Over time, cells can accumulate changes (mutations) in their DNA. If the DNA is a blueprint for making a protein (that is, a gene), the behavior of the cell might be altered. If the right combination of genes becomes altered, the cell will become cancerous. Some genes (tumor-suppressor genes) prevent malignant behavior. These genes contribute to cancer when they are inactivated as a result of mutations. Other genes (proto-oncogenes) can promote cancer if they acquire new properties as a result of mutations (at which point they are called oncogenes). Most common cancers involve both inactivation of specific tumor-suppressor genes and activation of certain proto-oncogenes.
Our laboratory studies the functions of the proteins encoded by specific tumor-suppressor genes. Our long-term goal is to help develop new anticancer therapies. For example, it might be possible to develop a drug that would mimic the behavior of a particular tumor-suppressor protein (for example, by inactivating a specific enzyme involved in cell growth). It might also be possible to design strategies for killing only those cells in which a particular tumor-suppressor protein has been inactivated (thus sparing normal cells).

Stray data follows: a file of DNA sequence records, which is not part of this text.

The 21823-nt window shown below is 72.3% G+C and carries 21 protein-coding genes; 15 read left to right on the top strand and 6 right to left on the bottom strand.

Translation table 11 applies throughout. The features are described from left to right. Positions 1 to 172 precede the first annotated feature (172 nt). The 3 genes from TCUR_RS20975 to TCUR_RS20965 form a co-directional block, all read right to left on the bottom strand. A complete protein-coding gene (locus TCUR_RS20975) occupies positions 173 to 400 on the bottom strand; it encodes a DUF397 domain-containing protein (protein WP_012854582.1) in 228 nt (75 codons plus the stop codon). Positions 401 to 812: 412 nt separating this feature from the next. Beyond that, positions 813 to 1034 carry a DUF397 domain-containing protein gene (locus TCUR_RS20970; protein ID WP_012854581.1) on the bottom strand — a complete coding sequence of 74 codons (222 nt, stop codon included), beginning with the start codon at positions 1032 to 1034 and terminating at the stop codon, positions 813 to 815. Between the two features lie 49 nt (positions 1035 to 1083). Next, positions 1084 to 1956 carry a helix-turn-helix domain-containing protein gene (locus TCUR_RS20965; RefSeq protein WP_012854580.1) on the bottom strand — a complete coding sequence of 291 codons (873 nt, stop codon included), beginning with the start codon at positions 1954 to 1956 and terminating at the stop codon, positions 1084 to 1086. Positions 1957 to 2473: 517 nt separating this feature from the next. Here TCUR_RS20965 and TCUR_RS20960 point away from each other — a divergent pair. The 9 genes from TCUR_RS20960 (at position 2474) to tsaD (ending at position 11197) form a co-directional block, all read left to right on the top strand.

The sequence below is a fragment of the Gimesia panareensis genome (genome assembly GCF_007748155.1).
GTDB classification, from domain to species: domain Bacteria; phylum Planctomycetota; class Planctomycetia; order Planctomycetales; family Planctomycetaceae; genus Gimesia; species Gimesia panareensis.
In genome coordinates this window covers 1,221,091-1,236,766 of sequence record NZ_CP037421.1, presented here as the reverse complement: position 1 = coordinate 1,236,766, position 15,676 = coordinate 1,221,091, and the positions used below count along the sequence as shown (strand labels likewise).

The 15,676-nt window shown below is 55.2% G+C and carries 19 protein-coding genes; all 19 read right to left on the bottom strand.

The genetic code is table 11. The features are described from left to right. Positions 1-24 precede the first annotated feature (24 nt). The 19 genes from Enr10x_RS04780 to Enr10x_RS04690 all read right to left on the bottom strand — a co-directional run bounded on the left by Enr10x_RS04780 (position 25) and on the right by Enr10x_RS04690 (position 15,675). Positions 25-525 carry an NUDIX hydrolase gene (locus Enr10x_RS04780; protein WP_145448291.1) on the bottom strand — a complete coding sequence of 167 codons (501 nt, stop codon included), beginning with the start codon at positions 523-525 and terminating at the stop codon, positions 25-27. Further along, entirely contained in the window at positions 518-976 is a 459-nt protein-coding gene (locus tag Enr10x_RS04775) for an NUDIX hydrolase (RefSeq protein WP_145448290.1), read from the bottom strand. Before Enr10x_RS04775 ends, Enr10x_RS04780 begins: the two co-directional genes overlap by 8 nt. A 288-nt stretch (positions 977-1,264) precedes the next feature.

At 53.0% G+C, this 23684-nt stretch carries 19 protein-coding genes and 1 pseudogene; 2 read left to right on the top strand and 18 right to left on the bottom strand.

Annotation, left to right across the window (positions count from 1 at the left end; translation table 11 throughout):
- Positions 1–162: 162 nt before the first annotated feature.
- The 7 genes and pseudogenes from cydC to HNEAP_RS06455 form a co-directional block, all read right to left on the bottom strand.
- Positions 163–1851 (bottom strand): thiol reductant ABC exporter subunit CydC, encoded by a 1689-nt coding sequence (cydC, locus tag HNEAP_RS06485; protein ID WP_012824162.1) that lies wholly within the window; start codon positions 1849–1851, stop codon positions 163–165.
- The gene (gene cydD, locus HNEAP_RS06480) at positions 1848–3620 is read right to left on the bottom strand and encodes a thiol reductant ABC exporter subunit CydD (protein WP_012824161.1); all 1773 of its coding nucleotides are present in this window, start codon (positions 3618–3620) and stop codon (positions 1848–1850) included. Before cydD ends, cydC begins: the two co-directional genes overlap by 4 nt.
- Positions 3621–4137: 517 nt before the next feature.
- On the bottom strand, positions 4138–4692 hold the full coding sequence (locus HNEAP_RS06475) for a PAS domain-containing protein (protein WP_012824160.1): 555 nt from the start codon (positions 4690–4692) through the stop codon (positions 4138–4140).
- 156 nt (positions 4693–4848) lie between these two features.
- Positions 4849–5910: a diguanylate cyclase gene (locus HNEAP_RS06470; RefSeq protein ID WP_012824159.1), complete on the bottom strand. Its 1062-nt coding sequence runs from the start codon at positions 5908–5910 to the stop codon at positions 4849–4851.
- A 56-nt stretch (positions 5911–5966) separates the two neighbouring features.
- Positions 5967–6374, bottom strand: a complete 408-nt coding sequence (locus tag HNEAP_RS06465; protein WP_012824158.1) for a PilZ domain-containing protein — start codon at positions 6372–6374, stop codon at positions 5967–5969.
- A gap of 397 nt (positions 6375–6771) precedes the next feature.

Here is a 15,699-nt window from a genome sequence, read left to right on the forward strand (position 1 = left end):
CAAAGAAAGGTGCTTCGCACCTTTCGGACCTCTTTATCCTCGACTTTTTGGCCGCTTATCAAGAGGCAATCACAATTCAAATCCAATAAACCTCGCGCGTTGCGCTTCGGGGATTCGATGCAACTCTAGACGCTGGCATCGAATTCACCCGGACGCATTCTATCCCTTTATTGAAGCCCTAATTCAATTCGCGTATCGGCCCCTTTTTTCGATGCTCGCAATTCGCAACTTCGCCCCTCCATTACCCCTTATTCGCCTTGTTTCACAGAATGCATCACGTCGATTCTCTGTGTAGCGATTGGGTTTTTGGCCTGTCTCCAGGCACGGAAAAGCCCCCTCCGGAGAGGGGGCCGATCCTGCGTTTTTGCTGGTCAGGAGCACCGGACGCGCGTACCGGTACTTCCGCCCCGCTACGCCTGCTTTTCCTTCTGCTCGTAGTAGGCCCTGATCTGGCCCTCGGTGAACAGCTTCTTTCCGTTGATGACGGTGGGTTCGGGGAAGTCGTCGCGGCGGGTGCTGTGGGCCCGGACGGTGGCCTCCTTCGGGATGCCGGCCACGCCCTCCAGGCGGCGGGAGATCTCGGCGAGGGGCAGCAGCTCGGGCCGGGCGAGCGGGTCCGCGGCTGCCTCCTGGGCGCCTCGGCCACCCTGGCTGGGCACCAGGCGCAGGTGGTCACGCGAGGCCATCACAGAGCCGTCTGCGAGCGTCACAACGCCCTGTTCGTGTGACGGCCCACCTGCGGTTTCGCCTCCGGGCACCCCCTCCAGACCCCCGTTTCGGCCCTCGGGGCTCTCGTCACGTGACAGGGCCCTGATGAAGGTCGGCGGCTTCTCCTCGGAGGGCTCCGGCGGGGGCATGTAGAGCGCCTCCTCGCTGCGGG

The von Hippel–Lindau Tumor Protein The hereditary cancer syndrome von Hippel–Lindau (VHL) disease is characterized by the development of multiple blood vessel tumors (hemangioblastomas) of the brain and eye, as well as tumors of the kidneys and adrenal glands. Individuals with VHL disease have inherited a mutated, or altered, VHL tumor-suppressor gene from either parent. Tumors develop when the remaining normal copy of the VHL gene (from the other parent) is inactivated, rendering the cell incapable of making the normal VHL protein (pVHL). VHL mutations are also very common in nonhereditary kidney cancers.